This week has been an exciting one with the lion dynamics taking a very interesting turn. Lion viewing had been somewhat thin, with the Ntsevu pride seemingly having disappeared overnight, followed shortly by the Birmingham males. The Mangheni pride and accompanying Othawa male were staying out of sight in the south-west and the Nkuhuma pride and Avoca males in the North were nowhere to be seen. Not to mention the Tsalala pride almost having faded into legend after not having been seen for weeks.
And then it all changed…
But that is a blog in and of itself and we’ll be revealing the latest lion happenings next week.
Over the rest of Londolozi and amidst the chaos of the lions, life continued on as normal (as it is wont to do), and I was fortunate enough to be out and about with my camera to witness a few of the innumerable happenings, both minor and major, that make up the days out here.
Enjoy this Week in Pictures…
An Ntsevu lioness finds some respite from the heat of the day in a shady spot on the road.
These two young males (Styx and Nkuhuma), although originating from two different prides, have combined forces to form a coalition. The two are inseparable and are constantly reassuring one another through physical contact.
A giraffe ambles across a golden sunset.
A pair of Hooded vultures take a load off in the comfort of a long-dead Leadwood. Hooded vultures are monogamous, and likely form pair bonds that last their whole lives.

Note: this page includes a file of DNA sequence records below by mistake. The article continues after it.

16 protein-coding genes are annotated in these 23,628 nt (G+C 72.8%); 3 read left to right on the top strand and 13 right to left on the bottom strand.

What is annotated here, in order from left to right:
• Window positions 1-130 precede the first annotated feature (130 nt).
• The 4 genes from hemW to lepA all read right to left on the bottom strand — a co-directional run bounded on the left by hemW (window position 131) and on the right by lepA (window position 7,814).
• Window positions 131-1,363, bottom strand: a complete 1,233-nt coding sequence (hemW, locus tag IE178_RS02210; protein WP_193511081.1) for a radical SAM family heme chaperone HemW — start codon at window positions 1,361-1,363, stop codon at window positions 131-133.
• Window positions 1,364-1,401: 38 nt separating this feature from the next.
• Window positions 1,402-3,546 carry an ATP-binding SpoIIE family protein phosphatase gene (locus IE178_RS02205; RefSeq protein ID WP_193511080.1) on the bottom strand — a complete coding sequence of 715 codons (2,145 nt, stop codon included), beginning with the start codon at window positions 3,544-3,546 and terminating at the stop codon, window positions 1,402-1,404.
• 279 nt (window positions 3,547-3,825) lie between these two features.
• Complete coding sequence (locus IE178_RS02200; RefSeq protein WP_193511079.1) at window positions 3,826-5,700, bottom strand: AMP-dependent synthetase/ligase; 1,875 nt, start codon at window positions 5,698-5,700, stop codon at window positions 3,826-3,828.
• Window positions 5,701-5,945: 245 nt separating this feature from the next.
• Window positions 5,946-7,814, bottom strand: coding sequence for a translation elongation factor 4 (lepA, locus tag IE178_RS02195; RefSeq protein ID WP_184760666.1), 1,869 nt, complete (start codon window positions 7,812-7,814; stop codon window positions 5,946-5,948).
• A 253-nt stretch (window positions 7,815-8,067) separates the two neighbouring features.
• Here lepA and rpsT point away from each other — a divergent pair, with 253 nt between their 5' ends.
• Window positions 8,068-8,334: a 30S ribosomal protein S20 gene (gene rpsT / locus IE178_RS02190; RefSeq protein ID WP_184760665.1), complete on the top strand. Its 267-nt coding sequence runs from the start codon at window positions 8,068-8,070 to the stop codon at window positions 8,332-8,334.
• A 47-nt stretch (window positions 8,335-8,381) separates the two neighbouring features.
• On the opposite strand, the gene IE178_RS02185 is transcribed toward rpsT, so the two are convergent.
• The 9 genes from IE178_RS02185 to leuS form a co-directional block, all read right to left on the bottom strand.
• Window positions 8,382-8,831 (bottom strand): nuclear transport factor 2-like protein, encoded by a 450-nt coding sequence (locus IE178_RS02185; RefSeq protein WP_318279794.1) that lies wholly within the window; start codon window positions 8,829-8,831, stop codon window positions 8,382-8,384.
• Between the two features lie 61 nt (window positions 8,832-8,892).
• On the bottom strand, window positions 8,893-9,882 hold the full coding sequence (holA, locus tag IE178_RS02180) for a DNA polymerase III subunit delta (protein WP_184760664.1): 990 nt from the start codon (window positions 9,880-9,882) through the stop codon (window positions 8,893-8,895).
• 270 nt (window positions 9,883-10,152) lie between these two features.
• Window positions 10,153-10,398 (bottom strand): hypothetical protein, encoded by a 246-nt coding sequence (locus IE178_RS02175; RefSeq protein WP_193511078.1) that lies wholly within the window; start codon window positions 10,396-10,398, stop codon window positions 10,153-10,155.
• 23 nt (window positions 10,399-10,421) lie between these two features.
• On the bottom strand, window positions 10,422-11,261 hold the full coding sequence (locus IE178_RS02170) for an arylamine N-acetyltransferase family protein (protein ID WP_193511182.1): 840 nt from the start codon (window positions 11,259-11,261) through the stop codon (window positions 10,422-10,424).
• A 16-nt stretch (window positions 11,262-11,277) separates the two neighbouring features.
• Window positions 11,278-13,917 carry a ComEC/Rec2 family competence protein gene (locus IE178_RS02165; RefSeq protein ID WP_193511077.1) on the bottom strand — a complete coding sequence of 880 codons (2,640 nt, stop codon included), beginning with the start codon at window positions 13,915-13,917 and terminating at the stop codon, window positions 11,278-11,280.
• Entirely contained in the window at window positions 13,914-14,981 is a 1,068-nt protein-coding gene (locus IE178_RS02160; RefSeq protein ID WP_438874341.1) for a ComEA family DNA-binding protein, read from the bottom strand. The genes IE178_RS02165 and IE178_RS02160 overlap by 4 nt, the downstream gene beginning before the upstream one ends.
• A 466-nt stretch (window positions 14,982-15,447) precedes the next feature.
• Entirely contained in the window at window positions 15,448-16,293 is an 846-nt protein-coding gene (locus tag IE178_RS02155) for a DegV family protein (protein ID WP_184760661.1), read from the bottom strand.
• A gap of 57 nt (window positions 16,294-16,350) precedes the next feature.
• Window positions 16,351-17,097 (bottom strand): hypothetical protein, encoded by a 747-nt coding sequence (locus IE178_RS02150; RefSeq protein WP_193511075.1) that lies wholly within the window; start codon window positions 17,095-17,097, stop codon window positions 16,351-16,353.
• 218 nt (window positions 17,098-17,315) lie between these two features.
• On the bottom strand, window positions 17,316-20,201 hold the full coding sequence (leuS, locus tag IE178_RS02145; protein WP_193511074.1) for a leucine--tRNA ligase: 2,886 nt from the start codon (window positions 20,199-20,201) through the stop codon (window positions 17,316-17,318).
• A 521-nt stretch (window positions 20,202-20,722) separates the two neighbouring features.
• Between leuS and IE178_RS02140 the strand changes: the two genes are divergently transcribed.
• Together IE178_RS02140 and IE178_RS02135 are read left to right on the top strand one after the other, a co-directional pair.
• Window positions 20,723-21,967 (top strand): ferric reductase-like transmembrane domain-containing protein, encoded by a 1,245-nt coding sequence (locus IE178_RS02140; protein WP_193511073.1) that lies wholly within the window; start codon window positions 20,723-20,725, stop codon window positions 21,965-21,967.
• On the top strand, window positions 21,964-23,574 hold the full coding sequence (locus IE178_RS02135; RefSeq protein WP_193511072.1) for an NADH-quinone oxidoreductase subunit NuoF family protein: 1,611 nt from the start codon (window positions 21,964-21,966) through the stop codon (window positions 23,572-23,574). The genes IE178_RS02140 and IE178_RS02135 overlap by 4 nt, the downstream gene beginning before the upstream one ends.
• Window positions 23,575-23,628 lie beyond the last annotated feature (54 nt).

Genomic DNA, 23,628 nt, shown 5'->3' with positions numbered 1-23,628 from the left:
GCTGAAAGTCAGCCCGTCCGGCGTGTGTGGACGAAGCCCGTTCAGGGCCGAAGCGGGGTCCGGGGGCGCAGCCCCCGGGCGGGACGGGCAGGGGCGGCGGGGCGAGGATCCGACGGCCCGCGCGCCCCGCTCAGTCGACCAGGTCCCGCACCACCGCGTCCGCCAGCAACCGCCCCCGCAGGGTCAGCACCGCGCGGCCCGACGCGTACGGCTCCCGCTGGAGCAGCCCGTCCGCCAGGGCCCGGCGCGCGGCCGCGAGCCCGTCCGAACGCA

This jumping spider settled on the leaf of a common wild fig leaf I am attempting to bonsai in my room. Fortunately it’s a tiny spider, and only looks this scary when magnified with a macro lens.
The variation in eye colour amongst leopards is captivating. The Plaque Rock female stares down at us from the safety of a Marula tree.
This Lilac-breasted roller battled to shovel down the last of a frog that it found hopping across a clearing.
A curious little rhino calf tilts its head up to better inspect us while its mother grazes nearby, completely unperturbed.
A Macrotermes bellicosus (the largest termite we get here) soldier guards the entrance to its termitary.
A White rhino bull, thoroughly muddied, continues on a territorial patrol.
A Red crested korhaan freezes in the grass just next to our vehicle, ready to bolt at any sign of danger.
The Senegal Bush male lets loose with a deep sawing roar in response to another male calling nearby. This male is now well established in central Londolozi, but things are perpetually shifting around him…
The pollen grains catching the light as this bee settled on the inflorescence (essentially the flower) of this Bushveld signal grass caught my eye and I managed to get my Macro lens on for a quick shot.
A Wild dog pack makes short work of an impala. Witnessing a pack of these animals hunt has to be one of the most exhilarating experiences the bush can offer.
Thanks Victoria, I’m glad you enjoyed!!